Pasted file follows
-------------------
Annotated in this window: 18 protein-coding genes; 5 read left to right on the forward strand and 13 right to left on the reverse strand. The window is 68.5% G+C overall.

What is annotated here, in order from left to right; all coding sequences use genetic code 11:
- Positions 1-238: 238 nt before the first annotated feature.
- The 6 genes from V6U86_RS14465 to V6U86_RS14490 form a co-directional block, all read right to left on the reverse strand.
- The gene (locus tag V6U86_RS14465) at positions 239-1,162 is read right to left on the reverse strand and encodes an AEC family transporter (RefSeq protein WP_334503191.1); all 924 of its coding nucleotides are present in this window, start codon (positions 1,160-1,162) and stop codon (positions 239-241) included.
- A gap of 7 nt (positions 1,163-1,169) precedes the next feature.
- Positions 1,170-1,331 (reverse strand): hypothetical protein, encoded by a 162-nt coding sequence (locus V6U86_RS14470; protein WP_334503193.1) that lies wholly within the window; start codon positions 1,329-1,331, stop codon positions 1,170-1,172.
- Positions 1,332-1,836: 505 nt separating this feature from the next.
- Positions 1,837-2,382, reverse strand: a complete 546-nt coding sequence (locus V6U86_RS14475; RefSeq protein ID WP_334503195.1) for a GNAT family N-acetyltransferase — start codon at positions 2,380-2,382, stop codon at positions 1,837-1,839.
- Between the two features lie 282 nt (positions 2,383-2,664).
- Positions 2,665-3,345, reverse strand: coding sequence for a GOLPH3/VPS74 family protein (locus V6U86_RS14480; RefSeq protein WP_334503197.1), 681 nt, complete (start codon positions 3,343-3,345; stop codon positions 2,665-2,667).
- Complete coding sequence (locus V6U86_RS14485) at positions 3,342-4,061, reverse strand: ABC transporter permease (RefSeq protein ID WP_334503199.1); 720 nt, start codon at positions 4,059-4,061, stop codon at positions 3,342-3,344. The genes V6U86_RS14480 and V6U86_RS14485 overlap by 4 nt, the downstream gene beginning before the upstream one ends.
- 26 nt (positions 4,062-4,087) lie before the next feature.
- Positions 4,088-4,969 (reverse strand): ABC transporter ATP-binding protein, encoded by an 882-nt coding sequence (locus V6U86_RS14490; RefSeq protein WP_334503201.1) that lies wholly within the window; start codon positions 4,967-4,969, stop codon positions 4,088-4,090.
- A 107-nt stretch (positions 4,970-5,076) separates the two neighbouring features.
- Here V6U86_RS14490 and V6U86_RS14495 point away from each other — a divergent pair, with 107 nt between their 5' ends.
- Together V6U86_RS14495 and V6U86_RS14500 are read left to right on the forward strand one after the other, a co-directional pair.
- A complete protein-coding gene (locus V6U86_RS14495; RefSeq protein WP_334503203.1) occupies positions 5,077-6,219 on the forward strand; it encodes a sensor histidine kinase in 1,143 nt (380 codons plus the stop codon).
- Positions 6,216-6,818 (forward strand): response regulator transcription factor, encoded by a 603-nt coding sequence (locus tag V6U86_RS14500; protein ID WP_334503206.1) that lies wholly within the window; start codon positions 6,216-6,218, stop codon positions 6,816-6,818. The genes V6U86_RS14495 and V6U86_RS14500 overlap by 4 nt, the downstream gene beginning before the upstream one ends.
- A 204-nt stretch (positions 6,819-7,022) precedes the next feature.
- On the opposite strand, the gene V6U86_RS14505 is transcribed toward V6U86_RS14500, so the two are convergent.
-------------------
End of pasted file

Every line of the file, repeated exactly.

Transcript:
Annotated in this window: 18 protein-coding genes; 5 read left to right on the forward strand and 13 right to left on the reverse strand. The window is 68.5% G+C overall.

What is annotated here, in order from left to right; all coding sequences use genetic code 11:
- Positions 1-238: 238 nt before the first annotated feature.
- The 6 genes from V6U86_RS14465 to V6U86_RS14490 form a co-directional block, all read right to left on the reverse strand.
- The gene (locus tag V6U86_RS14465) at positions 239-1,162 is read right to left on the reverse strand and encodes an AEC family transporter (RefSeq protein WP_334503191.1); all 924 of its coding nucleotides are present in this window, start codon (positions 1,160-1,162) and stop codon (positions 239-241) included.
- A gap of 7 nt (positions 1,163-1,169) precedes the next feature.
- Positions 1,170-1,331 (reverse strand): hypothetical protein, encoded by a 162-nt coding sequence (locus V6U86_RS14470; protein WP_334503193.1) that lies wholly within the window; start codon positions 1,329-1,331, stop codon positions 1,170-1,172.
- Positions 1,332-1,836: 505 nt separating this feature from the next.
- Positions 1,837-2,382, reverse strand: a complete 546-nt coding sequence (locus V6U86_RS14475; RefSeq protein ID WP_334503195.1) for a GNAT family N-acetyltransferase — start codon at positions 2,380-2,382, stop codon at positions 1,837-1,839.
- Between the two features lie 282 nt (positions 2,383-2,664).
- Positions 2,665-3,345, reverse strand: coding sequence for a GOLPH3/VPS74 family protein (locus V6U86_RS14480; RefSeq protein WP_334503197.1), 681 nt, complete (start codon positions 3,343-3,345; stop codon positions 2,665-2,667).
- Complete coding sequence (locus V6U86_RS14485) at positions 3,342-4,061, reverse strand: ABC transporter permease (RefSeq protein ID WP_334503199.1); 720 nt, start codon at positions 4,059-4,061, stop codon at positions 3,342-3,344. The genes V6U86_RS14480 and V6U86_RS14485 overlap by 4 nt, the downstream gene beginning before the upstream one ends.
- 26 nt (positions 4,062-4,087) lie before the next feature.
- Positions 4,088-4,969 (reverse strand): ABC transporter ATP-binding protein, encoded by an 882-nt coding sequence (locus V6U86_RS14490; RefSeq protein WP_334503201.1) that lies wholly within the window; start codon positions 4,967-4,969, stop codon positions 4,088-4,090.
- A 107-nt stretch (positions 4,970-5,076) separates the two neighbouring features.
- Here V6U86_RS14490 and V6U86_RS14495 point away from each other — a divergent pair, with 107 nt between their 5' ends.
- Together V6U86_RS14495 and V6U86_RS14500 are read left to right on the forward strand one after the other, a co-directional pair.
- A complete protein-coding gene (locus V6U86_RS14495; RefSeq protein WP_334503203.1) occupies positions 5,077-6,219 on the forward strand; it encodes a sensor histidine kinase in 1,143 nt (380 codons plus the stop codon).
- Positions 6,216-6,818 (forward strand): response regulator transcription factor, encoded by a 603-nt coding sequence (locus tag V6U86_RS14500; protein ID WP_334503206.1) that lies wholly within the window; start codon positions 6,216-6,218, stop codon positions 6,816-6,818. The genes V6U86_RS14495 and V6U86_RS14500 overlap by 4 nt, the downstream gene beginning before the upstream one ends.
- A 204-nt stretch (positions 6,819-7,022) precedes the next feature.
- On the opposite strand, the gene V6U86_RS14505 is transcribed toward V6U86_RS14500, so the two are convergent.